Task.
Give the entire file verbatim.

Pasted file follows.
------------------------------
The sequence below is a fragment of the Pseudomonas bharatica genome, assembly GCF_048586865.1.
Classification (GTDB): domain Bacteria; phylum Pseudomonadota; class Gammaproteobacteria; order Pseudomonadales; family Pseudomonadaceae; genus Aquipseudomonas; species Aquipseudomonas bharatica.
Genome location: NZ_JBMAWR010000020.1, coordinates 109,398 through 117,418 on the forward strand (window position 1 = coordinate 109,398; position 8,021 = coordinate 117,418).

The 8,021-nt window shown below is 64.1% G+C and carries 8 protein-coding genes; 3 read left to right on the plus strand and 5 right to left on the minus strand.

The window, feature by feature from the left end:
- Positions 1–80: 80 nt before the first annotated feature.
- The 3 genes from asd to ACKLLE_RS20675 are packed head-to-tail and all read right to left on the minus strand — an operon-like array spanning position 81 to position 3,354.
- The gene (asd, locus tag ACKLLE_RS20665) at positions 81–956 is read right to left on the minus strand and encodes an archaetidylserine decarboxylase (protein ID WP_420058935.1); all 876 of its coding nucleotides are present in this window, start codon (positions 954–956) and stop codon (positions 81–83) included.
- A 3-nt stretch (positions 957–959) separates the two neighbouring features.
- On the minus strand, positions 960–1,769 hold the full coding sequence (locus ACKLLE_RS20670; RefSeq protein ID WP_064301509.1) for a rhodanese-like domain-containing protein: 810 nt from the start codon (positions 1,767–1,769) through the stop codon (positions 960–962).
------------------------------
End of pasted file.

The sequence below is a fragment of the Pseudomonas bharatica genome, assembly GCF_048586865.1.
Classification (GTDB): domain Bacteria; phylum Pseudomonadota; class Gammaproteobacteria; order Pseudomonadales; family Pseudomonadaceae; genus Aquipseudomonas; species Aquipseudomonas bharatica.
Genome location: NZ_JBMAWR010000020.1, coordinates 109,398 through 117,418 on the forward strand (window position 1 = coordinate 109,398; position 8,021 = coordinate 117,418).

The 8,021-nt window shown below is 64.1% G+C and carries 8 protein-coding genes; 3 read left to right on the plus strand and 5 right to left on the minus strand.

The window, feature by feature from the left end:
- Positions 1–80: 80 nt before the first annotated feature.
- The 3 genes from asd to ACKLLE_RS20675 are packed head-to-tail and all read right to left on the minus strand — an operon-like array spanning position 81 to position 3,354.
- The gene (asd, locus tag ACKLLE_RS20665) at positions 81–956 is read right to left on the minus strand and encodes an archaetidylserine decarboxylase (protein ID WP_420058935.1); all 876 of its coding nucleotides are present in this window, start codon (positions 954–956) and stop codon (positions 81–83) included.
- A 3-nt stretch (positions 957–959) separates the two neighbouring features.
- On the minus strand, positions 960–1,769 hold the full coding sequence (locus ACKLLE_RS20670; RefSeq protein ID WP_064301509.1) for a rhodanese-like domain-containing protein: 810 nt from the start codon (positions 1,767–1,769) through the stop codon (positions 960–962).